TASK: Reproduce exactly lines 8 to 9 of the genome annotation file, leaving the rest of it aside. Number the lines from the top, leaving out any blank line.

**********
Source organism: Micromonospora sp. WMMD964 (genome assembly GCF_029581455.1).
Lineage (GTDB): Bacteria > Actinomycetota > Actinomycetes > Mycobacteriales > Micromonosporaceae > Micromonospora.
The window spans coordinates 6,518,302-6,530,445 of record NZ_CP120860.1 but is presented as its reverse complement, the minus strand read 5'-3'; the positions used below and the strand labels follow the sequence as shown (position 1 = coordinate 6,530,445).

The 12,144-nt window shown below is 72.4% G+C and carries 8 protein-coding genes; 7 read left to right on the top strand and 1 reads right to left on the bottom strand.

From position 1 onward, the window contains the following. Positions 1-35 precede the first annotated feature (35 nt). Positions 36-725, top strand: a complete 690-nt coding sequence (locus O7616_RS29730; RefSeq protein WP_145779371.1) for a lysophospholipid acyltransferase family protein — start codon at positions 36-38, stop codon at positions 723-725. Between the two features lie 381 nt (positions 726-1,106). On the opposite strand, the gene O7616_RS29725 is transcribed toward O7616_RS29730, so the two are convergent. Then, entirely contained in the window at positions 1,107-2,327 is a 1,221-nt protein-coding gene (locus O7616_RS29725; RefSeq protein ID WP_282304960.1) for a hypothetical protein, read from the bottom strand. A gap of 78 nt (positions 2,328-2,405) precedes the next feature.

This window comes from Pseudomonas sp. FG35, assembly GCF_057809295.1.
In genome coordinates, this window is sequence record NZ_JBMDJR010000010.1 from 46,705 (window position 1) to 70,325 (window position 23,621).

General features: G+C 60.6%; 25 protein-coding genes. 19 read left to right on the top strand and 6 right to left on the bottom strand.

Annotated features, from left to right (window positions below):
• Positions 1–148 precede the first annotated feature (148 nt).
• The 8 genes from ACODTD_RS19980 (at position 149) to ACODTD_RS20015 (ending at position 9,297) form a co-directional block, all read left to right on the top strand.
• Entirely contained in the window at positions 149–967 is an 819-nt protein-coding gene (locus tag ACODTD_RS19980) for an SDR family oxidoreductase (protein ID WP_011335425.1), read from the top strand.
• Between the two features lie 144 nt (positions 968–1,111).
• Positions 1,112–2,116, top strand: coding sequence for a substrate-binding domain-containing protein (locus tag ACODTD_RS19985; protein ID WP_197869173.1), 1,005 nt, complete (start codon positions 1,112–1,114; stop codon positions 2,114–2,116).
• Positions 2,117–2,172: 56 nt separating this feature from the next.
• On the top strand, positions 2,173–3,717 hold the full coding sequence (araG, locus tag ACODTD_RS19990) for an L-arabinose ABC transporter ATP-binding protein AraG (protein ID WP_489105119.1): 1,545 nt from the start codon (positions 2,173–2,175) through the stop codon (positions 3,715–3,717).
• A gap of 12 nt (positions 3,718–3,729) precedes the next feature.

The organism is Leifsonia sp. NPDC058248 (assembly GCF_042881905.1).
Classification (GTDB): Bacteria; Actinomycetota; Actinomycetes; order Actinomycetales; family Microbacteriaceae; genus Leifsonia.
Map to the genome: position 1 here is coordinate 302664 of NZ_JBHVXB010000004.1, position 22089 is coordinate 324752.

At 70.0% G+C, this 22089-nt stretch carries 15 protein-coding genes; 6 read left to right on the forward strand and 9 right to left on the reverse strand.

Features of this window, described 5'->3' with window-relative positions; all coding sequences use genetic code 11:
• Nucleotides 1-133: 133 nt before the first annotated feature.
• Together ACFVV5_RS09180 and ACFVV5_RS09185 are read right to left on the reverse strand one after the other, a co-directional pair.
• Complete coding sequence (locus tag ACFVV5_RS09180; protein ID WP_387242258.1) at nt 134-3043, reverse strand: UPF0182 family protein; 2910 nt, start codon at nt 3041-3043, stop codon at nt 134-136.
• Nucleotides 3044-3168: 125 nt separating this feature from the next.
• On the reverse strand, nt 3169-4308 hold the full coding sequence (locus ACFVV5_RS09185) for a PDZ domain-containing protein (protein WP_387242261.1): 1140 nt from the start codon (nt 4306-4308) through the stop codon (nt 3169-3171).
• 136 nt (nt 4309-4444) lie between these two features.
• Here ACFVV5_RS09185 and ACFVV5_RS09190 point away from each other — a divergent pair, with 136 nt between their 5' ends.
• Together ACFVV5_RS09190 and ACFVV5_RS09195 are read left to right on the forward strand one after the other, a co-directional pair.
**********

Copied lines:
General features: G+C 60.6%; 25 protein-coding genes. 19 read left to right on the top strand and 6 right to left on the bottom strand.

Annotated features, from left to right (window positions below):